Steven Matz, on the hill Thursday afternoon against the Rockies, entered the 2018 season coming off an injury-shortened 2017 campaign in which he put up a brutal 6.08 ERA. Amid doubts of his ability to pitch in a major league rotation as well as health scares, he has surprised with a 3.31 ERA in his 13 starts -- the same number he made before being shut down last season.
But questions remain about his peripherals as well as his durability as the Mets consider what their pitching staff will look like in the second half and beyond.
The results for Matz could not be more different than they were last year. He has allowed just 24 earned runs over 65.1 innings, after allowing 45 over the same timeframe in 2017. Batters have hit just .221 against him, and his 52.5 percent ground ball rate is the best of his career.
But there are a number of red flags that point to the potential for Matz to regress. He is striking out just 7.9 batters per nine innings -- an improvement over a terrible 2017, but still below league average as well as below his career average. Even more worrisome is that his walk rate has leapt to 3.9 per nine innings, much higher than his mark last season, which was in line with his career numbers. His home run rate is well above average and has not improved meaningfully over his 2017.
In fact, Matz's peripherals are so similar to last year's that his FIP is identical -- 5.05. His only notable difference is in the batting average on balls in play. His .329 BABIP last season was unusually high, but his .244 so far this season is low enough to make him a prime candidate to start running into bad luck. His ground ball tendencies will help this, but that effect will be largely offset by the fact that he's giving up a fair amount of hard contact.
While he is almost certainly going to start giving up more hits sooner rather than later, there are other ways he can keep his ERA and his team on track. The biggest area of improvement for him is in his walk rate. He's not missing the zone more than he did previously, but he's not garnering as many swings on pitches outside, and his swinging strike rate is much too low. His velocity is solid, so this points to issues with deception and movement.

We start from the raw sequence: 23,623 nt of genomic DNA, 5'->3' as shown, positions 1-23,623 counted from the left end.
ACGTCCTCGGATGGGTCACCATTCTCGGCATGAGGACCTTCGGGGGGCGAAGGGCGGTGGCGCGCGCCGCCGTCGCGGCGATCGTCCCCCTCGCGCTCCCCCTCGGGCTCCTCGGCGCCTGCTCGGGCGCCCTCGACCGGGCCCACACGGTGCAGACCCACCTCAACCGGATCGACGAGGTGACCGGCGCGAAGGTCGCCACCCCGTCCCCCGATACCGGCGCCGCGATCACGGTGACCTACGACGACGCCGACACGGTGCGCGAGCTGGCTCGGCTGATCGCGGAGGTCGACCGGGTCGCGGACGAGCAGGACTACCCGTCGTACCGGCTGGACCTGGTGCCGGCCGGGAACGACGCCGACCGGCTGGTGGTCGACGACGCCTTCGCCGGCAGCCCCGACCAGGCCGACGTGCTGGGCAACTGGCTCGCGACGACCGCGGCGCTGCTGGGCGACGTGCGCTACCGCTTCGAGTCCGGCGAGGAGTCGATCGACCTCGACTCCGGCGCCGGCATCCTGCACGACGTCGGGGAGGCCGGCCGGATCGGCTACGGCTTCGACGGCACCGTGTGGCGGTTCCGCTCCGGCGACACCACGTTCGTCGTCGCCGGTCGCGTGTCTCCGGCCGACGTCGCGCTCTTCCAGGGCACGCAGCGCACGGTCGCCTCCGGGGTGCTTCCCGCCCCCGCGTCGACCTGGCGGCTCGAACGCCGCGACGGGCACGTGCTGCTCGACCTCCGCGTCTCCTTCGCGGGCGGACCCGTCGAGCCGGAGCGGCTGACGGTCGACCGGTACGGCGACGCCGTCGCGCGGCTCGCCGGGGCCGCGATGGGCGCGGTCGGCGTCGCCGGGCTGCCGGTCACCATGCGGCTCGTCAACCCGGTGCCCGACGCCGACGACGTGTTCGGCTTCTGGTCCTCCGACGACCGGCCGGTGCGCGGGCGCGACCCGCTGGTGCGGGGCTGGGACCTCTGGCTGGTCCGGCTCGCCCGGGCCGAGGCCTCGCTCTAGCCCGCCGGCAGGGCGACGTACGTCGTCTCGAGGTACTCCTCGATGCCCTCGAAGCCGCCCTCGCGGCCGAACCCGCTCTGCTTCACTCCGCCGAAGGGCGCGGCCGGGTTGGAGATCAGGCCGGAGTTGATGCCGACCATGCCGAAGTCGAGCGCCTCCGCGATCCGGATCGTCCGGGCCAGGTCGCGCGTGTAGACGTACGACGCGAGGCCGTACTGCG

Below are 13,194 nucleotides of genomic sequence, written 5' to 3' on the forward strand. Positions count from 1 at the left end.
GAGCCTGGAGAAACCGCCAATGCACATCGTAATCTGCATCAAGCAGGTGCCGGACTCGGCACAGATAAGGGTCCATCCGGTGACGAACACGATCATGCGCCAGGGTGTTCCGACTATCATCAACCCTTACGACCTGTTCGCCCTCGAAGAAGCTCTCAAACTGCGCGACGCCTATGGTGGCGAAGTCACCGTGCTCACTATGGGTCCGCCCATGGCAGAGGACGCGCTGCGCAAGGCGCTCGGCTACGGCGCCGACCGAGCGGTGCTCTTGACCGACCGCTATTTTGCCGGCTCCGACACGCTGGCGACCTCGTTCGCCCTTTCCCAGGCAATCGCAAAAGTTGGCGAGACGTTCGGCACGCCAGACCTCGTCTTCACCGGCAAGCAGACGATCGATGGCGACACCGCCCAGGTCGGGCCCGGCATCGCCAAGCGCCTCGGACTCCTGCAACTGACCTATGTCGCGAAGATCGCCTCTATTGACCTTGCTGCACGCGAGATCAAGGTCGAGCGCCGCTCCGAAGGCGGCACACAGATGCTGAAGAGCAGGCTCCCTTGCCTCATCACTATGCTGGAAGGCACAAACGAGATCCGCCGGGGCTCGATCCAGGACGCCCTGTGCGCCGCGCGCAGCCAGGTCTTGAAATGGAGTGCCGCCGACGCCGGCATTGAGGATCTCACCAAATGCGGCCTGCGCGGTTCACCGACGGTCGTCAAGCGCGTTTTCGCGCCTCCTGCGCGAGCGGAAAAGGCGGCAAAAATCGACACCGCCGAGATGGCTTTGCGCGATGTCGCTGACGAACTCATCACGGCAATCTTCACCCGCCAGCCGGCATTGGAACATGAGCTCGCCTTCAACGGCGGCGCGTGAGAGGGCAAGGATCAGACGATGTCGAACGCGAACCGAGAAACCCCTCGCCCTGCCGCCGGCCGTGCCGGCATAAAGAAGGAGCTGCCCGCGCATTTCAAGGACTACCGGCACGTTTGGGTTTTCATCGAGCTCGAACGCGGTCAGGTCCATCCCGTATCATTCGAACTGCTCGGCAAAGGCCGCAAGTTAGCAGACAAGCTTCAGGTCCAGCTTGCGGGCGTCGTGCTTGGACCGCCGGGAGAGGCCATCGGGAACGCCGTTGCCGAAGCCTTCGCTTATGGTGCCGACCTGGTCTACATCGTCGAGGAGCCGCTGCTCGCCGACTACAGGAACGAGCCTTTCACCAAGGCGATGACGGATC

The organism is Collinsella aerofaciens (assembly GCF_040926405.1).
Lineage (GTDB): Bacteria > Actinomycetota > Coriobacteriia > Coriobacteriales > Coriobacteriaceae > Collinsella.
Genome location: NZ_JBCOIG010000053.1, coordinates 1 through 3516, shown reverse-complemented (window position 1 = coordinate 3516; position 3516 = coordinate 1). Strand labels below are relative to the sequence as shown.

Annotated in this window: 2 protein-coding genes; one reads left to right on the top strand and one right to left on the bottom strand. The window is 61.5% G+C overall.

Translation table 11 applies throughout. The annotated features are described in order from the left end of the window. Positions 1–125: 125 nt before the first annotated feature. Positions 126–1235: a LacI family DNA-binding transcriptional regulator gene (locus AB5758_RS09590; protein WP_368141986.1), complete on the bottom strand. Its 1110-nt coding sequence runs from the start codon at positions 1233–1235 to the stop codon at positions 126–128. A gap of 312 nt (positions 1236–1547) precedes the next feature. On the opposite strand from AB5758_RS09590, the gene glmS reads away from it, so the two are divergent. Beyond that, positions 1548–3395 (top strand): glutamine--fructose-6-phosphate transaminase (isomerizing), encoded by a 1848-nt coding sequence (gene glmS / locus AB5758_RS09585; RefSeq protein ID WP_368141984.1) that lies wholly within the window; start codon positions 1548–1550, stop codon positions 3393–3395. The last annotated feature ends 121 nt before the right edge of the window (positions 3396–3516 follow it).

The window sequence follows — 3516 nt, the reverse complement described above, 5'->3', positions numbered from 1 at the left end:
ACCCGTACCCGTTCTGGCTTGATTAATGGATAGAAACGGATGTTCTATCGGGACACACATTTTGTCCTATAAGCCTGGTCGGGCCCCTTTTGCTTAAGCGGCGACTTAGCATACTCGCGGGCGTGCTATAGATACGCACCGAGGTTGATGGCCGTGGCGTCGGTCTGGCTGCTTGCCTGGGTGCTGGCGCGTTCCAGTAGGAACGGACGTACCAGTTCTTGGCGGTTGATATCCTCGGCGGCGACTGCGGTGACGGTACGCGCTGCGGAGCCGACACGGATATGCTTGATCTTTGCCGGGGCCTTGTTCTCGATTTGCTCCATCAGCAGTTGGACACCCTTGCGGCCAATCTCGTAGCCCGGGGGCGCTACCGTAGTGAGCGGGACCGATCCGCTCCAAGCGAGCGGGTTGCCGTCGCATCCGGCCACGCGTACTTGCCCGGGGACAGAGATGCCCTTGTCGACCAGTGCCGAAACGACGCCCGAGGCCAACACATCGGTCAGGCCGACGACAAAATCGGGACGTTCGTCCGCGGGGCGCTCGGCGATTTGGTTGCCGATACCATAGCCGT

Working with the coaching staff and his catchers on location and changing planes will pay dividends for Matz in other regards, too. He's never going to be a strikeout machine -- and he shouldn't try to be -- but his current rate is low enough to be a real barrier to dominance.
If he can get up over eight strikeouts per nine innings, it would be good place for him. And a higher swinging strike rate is the key to getting there. It should also result in lower quality contact than what he's giving up currently, which will keep his BABIP from rebounding too badly when his luck runs out.
But the single best thing working for Matz right now is his health. Whether he regresses when hits start falling in, or he improves his peripherals and stays sharp, he needs to prove he's free of the aches and strains that have plagued his entire career. His ability this season to get out there every five days and pitch will ultimately make everything else possible.
Maggie Wiggin (Facebook | Twitter | Instagram | Archive Posts) has been a Mets fan since birth and a MetsBlog contributor since 2013. She loves throwing hard and hitting hard and hates the DH. When baseball is out of season, she fills her days with data analysis and evaluation and patiently waits for Spring